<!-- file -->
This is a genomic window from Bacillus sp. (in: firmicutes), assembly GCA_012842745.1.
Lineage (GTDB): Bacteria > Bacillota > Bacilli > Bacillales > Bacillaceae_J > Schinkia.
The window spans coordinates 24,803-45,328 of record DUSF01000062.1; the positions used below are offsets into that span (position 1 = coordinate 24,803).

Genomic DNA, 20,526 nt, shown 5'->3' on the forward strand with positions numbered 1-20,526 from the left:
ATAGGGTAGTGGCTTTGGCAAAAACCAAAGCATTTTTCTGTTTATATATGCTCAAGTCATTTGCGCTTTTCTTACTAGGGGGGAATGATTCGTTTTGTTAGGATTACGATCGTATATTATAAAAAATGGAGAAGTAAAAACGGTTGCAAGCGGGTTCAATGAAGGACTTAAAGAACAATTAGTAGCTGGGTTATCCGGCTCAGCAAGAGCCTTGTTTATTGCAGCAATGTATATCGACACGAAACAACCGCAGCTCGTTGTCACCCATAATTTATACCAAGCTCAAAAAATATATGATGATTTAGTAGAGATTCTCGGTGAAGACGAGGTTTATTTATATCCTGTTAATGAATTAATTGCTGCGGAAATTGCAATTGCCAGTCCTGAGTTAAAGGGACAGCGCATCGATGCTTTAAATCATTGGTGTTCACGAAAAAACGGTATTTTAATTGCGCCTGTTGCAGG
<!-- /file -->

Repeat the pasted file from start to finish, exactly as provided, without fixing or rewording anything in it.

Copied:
This is a genomic window from Bacillus sp. (in: firmicutes), assembly GCA_012842745.1.
Lineage (GTDB): Bacteria > Bacillota > Bacilli > Bacillales > Bacillaceae_J > Schinkia.
The window spans coordinates 24,803-45,328 of record DUSF01000062.1; the positions used below are offsets into that span (position 1 = coordinate 24,803).

Genomic DNA, 20,526 nt, shown 5'->3' on the forward strand with positions numbered 1-20,526 from the left:
ATAGGGTAGTGGCTTTGGCAAAAACCAAAGCATTTTTCTGTTTATATATGCTCAAGTCATTTGCGCTTTTCTTACTAGGGGGGAATGATTCGTTTTGTTAGGATTACGATCGTATATTATAAAAAATGGAGAAGTAAAAACGGTTGCAAGCGGGTTCAATGAAGGACTTAAAGAACAATTAGTAGCTGGGTTATCCGGCTCAGCAAGAGCCTTGTTTATTGCAGCAATGTATATCGACACGAAACAACCGCAGCTCGTTGTCACCCATAATTTATACCAAGCTCAAAAAATATATGATGATTTAGTAGAGATTCTCGGTGAAGACGAGGTTTATTTATATCCTGTTAATGAATTAATTGCTGCGGAAATTGCAATTGCCAGTCCTGAGTTAAAGGGACAGCGCATCGATGCTTTAAATCATTGGTGTTCACGAAAAAACGGTATTTTAATTGCGCCTGTTGCAGG